During the riots that wracked Kathmandu in September following the deaths of 12 Nepalis in Iraq, I whiled away time spent stranded by the curfews online, reassuring Nepali friends all over the world: yes, things are OK, serious but OK, and yes if you insist, I can try calling your mother and make sure she's OK too. I remember being slightly irritated at their apparent agitation: riots, unrest, tear gas. So what else is new in Kathmandu?
Five months later, on the opposite side of the globe, I'm finally getting it. Logging on to MSN Messenger on Tuesday evening, a message flashed up almost instantly from a friend studying in New York. Something has happened in Nepal.
And so it began. Five hours later, I was still online, trawling the Internet for new developments, keeping one eye on the tv for sketchy reports from BBC and CNN. I wasn't alone, slowly my online contact list filled up with young expatriate Nepalis, living everywhere from Australia to India, China to the UK.
Links to news sites were exchanged, reports on the latest attempt to call home and of course the inevitable (after all, we are Nepalis) unfounded speculation and beginnings of conspiracy theories.
The real kicker is this: these young Nepalis I knew when we were 'back home' never had an interest in politics. The last time the state of emergency was declared in 2003, I doubt many of them even noticed except perhaps to moan about the heavy police checking on the way home from an evening in Thamel. Politics and the state of the nation are generally vague concepts for my generation of young, educated Nepalis. We live in a war zone and yet can be blissfully unaffected by it all, at least, until that holy grail of a scholarship and visa have been attained.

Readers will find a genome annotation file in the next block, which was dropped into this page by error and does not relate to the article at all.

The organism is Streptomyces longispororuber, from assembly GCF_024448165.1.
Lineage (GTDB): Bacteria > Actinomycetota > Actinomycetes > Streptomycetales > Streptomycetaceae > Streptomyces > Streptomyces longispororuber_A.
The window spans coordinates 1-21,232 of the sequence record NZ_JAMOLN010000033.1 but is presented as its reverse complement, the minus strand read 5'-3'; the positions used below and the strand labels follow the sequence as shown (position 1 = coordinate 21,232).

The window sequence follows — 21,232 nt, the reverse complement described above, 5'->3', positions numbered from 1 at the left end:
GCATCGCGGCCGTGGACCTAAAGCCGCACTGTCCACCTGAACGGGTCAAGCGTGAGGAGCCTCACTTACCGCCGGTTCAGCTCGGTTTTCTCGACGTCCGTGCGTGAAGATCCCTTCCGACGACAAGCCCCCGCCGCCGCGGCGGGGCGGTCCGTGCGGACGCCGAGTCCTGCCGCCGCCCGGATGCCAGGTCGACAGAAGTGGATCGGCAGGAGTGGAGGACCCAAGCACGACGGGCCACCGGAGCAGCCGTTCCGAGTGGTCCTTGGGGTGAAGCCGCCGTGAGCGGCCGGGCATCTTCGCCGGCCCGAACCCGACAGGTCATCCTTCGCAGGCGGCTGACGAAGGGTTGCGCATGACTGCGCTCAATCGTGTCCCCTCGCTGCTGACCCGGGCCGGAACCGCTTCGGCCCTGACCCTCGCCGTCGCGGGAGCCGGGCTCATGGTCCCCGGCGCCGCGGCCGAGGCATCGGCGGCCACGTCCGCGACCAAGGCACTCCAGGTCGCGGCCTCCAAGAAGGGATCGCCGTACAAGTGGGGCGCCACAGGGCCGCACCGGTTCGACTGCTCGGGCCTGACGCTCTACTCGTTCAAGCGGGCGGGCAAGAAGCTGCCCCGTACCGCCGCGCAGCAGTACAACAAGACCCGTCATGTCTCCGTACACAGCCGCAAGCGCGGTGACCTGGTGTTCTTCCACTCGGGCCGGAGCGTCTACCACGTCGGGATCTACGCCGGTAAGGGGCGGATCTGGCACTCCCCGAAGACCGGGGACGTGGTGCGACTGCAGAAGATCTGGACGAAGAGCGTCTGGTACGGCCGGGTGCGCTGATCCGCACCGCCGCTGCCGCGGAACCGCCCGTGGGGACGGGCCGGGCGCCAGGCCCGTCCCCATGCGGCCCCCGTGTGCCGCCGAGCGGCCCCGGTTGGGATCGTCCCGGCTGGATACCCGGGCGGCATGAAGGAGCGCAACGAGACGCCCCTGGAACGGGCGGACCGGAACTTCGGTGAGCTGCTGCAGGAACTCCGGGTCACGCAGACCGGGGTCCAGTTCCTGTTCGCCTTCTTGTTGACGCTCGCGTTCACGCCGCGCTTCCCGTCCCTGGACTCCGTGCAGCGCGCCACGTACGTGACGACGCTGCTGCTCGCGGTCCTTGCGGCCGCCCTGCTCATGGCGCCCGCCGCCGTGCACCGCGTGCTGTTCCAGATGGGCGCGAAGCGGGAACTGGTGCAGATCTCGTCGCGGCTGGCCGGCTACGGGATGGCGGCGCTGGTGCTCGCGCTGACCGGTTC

And then, as soon as that plane has taken off, the borders crossed and the entry stamps stamped, we begin to care. Suddenly logging on to nepalnews.com becomes a daily ritual, ears perk up at the mention of Nepal and the word Kathmandu always seems to jump out of the news bar.
Ironically, news about Nepal travels far faster around the world than it ever does in the eye of the storm in the home country. Distance somehow transforms us into a concerned and vocal community, and not just the younger crowd. Opinion pages and letters to many Nepali papers and magazines, including Nepali Times, are filled with non-resident Nepalis commenting from outside the country, passionate tirades on political and social detail from expats who haven't been home in over a decade. Forums, message boards and chatrooms on Nepali websites are also full of Nepalis posting from abroad. Meanwhile, there is an awesome silence on the home front.
Stockholm Syndrome? A perverse impulse to watch a disaster narrowly escaped? A desperate attempt to retain some identity? Just homesickness and worry for those left behind? The psychology of exactly how absence makes the heart grow fonder is beyond me but no matter what happens in Nepal, we can be assured that the diaspora will be watching, passive perhaps but definitely present. Here's a choice phrase from Nepalis online on 1 February: Ke garne? Jai Nepal.